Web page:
Table_5_Systematic review on fiscal policy interventions in nutrition.DOCX
Both the World Health Organization and the Lancet Series on Adolescent nutrition recommend that governments adopt fiscal policies to combat diet-related non-communicable diseases (NCDs). However, rigorous, systematic evidence regarding the effects of these interventions is lacking.Methods
We synthesize the available evidence regarding the impacts of taxes and subsidies that directly affect consumer prices on availability and accessibility of foods and beverages, purchasing behavior, diet quality, health and well-being outcomes as well as considerations for implementation, sustainability and equity.Results
Our initial search returned 2,113 de-duplicated studies, and ultimately 24 impact evaluations and two systematic reviews met final eligibility criteria and represented unique evaluations. Our meta-analysis of these studies suggests that taxes may decrease purchases of taxed beverages (SMD = −0.14 [95% CI: −0.29 to −0.07], n = 15). Results should be interpreted cautiously due to considerable heterogeneity (Q(14) = 335.19, p = 0.01, τ^2=0.03, I2 = 95.82%).Discussion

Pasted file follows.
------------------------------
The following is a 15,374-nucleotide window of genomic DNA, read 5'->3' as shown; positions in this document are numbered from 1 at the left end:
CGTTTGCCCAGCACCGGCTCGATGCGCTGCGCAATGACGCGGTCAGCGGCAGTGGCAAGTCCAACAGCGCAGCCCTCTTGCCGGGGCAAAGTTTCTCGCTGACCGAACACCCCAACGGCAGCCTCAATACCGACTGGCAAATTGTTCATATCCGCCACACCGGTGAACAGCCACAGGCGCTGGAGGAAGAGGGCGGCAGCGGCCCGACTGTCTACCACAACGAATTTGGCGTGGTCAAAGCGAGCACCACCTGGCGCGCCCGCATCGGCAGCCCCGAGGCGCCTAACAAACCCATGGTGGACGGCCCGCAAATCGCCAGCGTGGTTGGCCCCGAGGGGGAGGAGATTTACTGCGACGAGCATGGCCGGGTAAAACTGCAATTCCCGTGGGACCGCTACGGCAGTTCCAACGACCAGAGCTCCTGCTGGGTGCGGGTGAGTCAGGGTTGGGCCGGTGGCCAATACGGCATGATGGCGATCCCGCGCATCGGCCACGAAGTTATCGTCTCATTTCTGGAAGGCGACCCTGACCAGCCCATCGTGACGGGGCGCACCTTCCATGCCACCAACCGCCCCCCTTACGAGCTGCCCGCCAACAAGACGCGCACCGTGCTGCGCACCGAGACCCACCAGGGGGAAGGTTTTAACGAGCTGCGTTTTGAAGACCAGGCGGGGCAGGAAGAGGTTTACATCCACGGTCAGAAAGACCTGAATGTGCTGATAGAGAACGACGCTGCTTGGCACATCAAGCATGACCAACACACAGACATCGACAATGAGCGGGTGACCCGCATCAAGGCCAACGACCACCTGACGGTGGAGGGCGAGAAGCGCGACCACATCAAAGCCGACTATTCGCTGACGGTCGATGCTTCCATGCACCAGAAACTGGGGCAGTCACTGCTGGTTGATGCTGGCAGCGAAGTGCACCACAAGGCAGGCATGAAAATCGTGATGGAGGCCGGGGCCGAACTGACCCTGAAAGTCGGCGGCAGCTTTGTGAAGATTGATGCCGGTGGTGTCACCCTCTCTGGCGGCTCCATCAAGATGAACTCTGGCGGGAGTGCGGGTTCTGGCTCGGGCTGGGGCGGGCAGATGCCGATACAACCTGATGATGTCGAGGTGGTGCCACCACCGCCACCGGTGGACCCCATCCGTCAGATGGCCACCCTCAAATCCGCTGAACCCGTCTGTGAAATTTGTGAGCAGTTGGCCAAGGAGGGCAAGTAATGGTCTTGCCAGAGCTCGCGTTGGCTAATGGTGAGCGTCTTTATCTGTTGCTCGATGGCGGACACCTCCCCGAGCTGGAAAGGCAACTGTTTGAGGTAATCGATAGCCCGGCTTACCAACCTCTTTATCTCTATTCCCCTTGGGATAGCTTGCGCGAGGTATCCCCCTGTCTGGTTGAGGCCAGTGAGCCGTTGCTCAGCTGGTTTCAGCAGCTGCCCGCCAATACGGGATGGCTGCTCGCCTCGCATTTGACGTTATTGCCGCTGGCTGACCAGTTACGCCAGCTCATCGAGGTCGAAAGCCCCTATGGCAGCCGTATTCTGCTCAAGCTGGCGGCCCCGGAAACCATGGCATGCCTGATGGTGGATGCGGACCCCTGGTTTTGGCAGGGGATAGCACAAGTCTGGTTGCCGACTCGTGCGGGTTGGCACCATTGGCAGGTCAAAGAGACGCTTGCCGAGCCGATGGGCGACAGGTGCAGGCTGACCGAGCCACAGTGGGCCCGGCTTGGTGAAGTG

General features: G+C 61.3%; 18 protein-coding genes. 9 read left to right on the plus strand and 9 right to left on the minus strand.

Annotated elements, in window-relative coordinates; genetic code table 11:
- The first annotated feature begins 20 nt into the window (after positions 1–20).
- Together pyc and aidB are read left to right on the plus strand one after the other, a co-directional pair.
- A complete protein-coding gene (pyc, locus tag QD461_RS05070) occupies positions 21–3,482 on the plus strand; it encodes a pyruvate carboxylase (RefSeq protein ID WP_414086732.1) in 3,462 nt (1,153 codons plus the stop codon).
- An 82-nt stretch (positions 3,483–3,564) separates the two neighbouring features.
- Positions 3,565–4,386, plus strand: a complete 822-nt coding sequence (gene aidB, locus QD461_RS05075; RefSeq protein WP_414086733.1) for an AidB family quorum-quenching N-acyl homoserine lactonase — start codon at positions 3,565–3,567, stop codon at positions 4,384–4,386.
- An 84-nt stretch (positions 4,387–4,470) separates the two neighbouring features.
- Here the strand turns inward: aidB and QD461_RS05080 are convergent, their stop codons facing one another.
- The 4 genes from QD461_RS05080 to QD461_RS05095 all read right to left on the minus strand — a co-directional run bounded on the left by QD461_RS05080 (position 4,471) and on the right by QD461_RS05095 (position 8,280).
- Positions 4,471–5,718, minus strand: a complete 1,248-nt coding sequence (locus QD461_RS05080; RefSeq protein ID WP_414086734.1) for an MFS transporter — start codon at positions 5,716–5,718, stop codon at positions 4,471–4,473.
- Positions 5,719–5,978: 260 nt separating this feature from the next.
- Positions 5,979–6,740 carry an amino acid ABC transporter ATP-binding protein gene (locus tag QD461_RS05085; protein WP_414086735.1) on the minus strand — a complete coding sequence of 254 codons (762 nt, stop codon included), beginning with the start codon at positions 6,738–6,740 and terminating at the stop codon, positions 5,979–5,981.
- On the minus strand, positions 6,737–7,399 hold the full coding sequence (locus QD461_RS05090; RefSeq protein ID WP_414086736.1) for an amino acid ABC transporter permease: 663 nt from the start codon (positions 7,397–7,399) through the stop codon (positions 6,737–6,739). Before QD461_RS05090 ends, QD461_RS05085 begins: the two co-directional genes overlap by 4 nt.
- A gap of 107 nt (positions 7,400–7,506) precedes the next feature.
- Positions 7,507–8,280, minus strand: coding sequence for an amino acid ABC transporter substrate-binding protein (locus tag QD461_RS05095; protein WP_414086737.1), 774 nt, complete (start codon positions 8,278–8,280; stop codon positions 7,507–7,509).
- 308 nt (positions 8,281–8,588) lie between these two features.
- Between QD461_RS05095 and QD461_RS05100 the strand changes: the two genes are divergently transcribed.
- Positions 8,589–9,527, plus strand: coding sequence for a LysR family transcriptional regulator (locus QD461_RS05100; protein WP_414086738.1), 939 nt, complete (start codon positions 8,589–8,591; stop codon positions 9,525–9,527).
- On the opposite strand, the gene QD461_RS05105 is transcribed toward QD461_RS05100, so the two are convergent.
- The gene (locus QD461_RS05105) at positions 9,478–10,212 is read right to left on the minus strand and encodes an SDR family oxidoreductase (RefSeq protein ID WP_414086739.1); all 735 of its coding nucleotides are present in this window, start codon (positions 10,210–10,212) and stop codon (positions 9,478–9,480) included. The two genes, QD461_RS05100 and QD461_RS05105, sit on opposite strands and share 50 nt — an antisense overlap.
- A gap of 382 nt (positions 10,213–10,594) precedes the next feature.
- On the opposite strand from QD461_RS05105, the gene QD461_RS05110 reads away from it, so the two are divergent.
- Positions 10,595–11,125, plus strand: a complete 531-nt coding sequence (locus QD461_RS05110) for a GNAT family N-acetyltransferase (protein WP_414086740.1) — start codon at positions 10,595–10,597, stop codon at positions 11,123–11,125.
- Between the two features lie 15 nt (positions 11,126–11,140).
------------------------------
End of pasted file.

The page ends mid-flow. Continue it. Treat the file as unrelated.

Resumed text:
The evidence base is too limited to draw conclusions about the effects of taxes on beverages and calorie-dense foods on purchases, or on the effects of subsidies on purchasing or diet quality. Overall, the evidence base is inconclusive on whether fiscal policies can meaningfully influence the availability and accessibility of foods and beverages, diet quality, and health outcomes. Policymakers implementing fiscal policies should consider information campaigns on health benefits and health risks associated with certain food and beverage consumption. For taxes, exposure to health information may amplify signaling effects of taxes and reduce avoidance behaviors, such as cross-border shopping. Future evaluations should diversify data sources to better understand impacts on diet and health outcomes.